After 20 agonizing years, a mother and father have finally received answers regarding their daughter’s health. It shouldn’t take this long.
Their daughter was diagnosed with two very rare conditions. The first was Angelman syndrome. Angelman syndrome causes intellectual disability, delayed development, seizures, and impaired speech among other symptoms. This patient had all of the above. Secondly, she was diagnosed with P450scc deficiency. This is a side-chain cleavage disorder that results in adrenal insufficiency and sex reversal. While both of these conditions are rare on their own, it is even more rare that they occurred together. Researchers say that the odds of it happening again are very slim. This rarity is of course the reason for this patients extremely delayed diagnosis.
The patient’s P450scc deficiency was diagnosed after researchers uncovered that she had a recessive genetic condition called a uniparental disomy. This means that she had received 2 (impaired) copies of chromosome 15 from one of her parents and no copies of chromosome 15 from the other. This is what led to her hormonal issues, adrenal insufficiency, as well as her sex reversal. She presents as female; however, she has a Y-chromosome and testes.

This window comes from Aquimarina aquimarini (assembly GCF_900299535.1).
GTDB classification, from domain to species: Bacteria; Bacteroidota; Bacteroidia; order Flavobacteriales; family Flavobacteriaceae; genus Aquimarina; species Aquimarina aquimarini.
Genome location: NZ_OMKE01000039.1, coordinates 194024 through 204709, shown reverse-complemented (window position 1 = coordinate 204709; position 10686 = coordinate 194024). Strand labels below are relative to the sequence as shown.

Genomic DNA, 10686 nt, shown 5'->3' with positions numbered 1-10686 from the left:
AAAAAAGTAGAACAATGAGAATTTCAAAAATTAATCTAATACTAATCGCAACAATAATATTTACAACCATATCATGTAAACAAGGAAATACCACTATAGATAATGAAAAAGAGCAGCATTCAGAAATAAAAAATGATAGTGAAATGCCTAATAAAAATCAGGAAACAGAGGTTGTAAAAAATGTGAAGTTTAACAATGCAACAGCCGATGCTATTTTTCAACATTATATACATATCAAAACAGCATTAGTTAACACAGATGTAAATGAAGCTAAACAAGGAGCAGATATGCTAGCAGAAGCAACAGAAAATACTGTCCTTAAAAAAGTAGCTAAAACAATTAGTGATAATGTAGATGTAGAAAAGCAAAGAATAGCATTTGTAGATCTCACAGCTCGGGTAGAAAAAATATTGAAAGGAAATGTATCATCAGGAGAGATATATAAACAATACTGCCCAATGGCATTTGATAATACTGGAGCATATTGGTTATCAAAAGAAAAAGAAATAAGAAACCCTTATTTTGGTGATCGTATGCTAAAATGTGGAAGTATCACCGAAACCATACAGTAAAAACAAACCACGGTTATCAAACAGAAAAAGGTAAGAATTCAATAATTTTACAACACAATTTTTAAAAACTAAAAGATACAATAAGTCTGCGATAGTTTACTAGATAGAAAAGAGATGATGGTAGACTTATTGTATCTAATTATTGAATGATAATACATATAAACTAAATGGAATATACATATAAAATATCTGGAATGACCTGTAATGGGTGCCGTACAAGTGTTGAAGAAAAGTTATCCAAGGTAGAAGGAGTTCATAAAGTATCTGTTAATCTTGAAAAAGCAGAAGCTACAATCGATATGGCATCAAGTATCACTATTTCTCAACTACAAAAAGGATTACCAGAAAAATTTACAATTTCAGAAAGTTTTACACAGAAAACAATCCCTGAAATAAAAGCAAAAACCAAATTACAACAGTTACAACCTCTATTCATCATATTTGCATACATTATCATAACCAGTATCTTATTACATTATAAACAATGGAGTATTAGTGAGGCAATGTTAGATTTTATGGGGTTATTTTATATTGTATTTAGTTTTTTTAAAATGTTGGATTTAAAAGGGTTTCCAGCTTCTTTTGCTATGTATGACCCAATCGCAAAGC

How did the doctors finally uncover this diagnosis? It was through a combination of a multitude of different genetic tests.
Some of the tests these researchers used were-
- whole-exome sequencing
- in-vitro modeling for gene splicing
- microarray analyses
You can read the full paper explaining their methodologies here.
Ultimately, since different forms of technology will display different types of genetic changes, the right technologies have to be utilized in the right combinations in order to ensure the a complete and accurate diagnosis is provided to the patient.
What is the takeaway from this story? What lessons can be learned? Hopefully, as this story is publicized, medical professionals will be reminded that one test may not provide all of the answers. Just because they receive one negative result does not mean that they should dismiss the case. Likewise, just because they receive one positive does not mean they have uncovered all of the answers.
While the increased understanding of this patient’s genetic history will not actually change her care or treatment, it is still important because it provides this family answers. Finally.
Additionally, it will hopefully help to change the way scientists approach genetic analysis, especially for patients with numerous, complex symptoms and multiple disorders or disease states.
You can read more of this family’s story here.